December 11, 2017 (REVISED January 11, 2018) Symposium to Explore Scientific Illustration from Renaissance to Digital Age
Scientists, Artists, Historians Examine Role of Illustration in Advancing Scientific Understanding
Press Contact: Brett Zongker (202) 707-1639
Public Contact: Stephanie Stillo (202) 707-3402
Request ADA accommodations five business days in advance at (202) 707-6362 or ADA@loc.gov
A symposium March 15-16 will examine how creative illustrations have extended human understanding of science. The Library of Congress will bring together historians specializing in the scientific illustrations of the Renaissance with contemporary scientists, technologists and artists to explore the longstanding relationship between science and illustration.
The symposium, “Imagining the Extraordinary: Scientific Illustration from the Renaissance to the Digital Age,” will feature experts from NASA, the Adler Planetarium, the Smithsonian Institution and several universities. Bringing together scholars from the humanities, science and the arts, this program will explore key concepts in animating the natural world, including artistic collaboration, imagining the invisible and rendering images for multiple audiences.
The symposium is free and will be held in the Coolidge Auditorium, but registration is required. To secure tickets, visit this event site: lcscientificillustration.eventbrite.com.
Featured speakers will be divided into thematic panels:
- The Heavens
- Kimberly Arcand, visualization lead for NASA’s Chandra X-Ray Observatory
- Pedro Raposo, curator of Adler Planetarium’s Webster Institute for the History of Astronomy
- Roger Gaskell, antiquarian book specialist in medical and technical books, Roger Gaskell Rare Books, who teaches courses in bibliography and book illustration in Cambridge, Oxford and Charlottesville, Virginia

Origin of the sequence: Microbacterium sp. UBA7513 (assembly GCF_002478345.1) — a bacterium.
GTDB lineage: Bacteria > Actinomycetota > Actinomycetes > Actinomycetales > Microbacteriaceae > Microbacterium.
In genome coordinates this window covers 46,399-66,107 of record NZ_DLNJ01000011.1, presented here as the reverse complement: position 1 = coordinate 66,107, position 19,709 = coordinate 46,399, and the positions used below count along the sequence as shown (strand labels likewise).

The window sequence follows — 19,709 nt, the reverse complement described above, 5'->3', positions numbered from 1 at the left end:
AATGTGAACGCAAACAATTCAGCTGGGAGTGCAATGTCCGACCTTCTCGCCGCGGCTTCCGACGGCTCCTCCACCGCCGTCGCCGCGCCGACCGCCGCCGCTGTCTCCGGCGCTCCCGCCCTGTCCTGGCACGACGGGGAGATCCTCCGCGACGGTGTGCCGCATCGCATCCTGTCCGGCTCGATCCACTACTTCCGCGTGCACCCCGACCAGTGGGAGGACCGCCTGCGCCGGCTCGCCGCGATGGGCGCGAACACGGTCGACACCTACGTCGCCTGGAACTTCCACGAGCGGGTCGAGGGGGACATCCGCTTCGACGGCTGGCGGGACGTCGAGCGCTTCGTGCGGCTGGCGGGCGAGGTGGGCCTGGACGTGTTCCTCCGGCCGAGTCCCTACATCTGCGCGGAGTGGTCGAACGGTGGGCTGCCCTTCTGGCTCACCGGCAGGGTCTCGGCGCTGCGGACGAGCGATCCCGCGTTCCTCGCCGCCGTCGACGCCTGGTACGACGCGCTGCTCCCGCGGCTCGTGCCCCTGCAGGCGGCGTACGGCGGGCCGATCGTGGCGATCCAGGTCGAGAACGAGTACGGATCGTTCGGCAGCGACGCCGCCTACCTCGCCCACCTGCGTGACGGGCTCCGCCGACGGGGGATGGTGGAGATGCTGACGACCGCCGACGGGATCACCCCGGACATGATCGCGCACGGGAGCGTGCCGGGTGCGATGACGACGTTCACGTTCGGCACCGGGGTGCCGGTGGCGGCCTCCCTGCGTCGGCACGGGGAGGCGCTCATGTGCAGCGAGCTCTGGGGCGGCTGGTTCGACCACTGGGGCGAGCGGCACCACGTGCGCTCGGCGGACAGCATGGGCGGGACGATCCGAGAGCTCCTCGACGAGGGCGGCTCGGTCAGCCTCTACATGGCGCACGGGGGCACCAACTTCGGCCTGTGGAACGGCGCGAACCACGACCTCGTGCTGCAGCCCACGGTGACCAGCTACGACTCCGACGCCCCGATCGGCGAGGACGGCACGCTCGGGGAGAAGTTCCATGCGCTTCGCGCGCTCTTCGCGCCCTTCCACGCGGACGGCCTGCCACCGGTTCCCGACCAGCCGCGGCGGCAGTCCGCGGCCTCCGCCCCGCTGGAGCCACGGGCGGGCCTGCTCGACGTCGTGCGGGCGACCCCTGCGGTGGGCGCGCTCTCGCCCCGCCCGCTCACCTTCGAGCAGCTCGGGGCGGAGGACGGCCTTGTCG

- The Earth
- Kay Etheridge, professor of biology, Gettysburg College
- Tom Keegan, head of Digital Scholarship & Publishing Studio at the University of Iowa
- Eleanor Lutz, infographic maker for the Tabletop Whale blog
- The Inspired
- Lilla Vekerdy, head of special collections, Smithsonian Libraries
- Catherine Newell, assistant professor of religious studies, University of Miami and the Larson Fellow in Health and Spirituality at the Library of Congress
- Greg Dunn, artist and neuroscientist, Greg Dunn Design
- The Unseen
- Vincent Rossi, senior 3D program officer, Smithsonian Institution
The Library’s Rare Book and Special Collections Division also is working to digitize hundreds of science titles from its collections to provide access to five centuries of books on astronomy, botany, zoology, medicine, chemistry, geology, mathematics and physics. “Imagining the Extraordinary” is intended to celebrate this mass digitization by encouraging creative engagement with the collection.
The Rare Book and Special Collections Division holds more than 1 million books, broadsides, pamphlets, theater playbills, prints, posters, photographs, and medieval and Renaissance manuscripts, encompassing nearly all eras and subjects maintained in more than 100 separate collections. The collections offer scholarly documentation of the western and American traditions of life and learning. Digital collections are available online at loc.gov/collections/rare-book-selections/about-this-collection/.
The Library of Congress is the world’s largest library, offering access to the creative record of the United States—and extensive materials from around the world—both on-site and online. It is the main research arm of the U.S. Congress and the home of the U.S. Copyright Office. Explore collections, reference services and other programs and plan a visit at loc.gov; access the official site for U.S. federal legislative information at congress.gov; and register creative works of authorship at copyright.gov.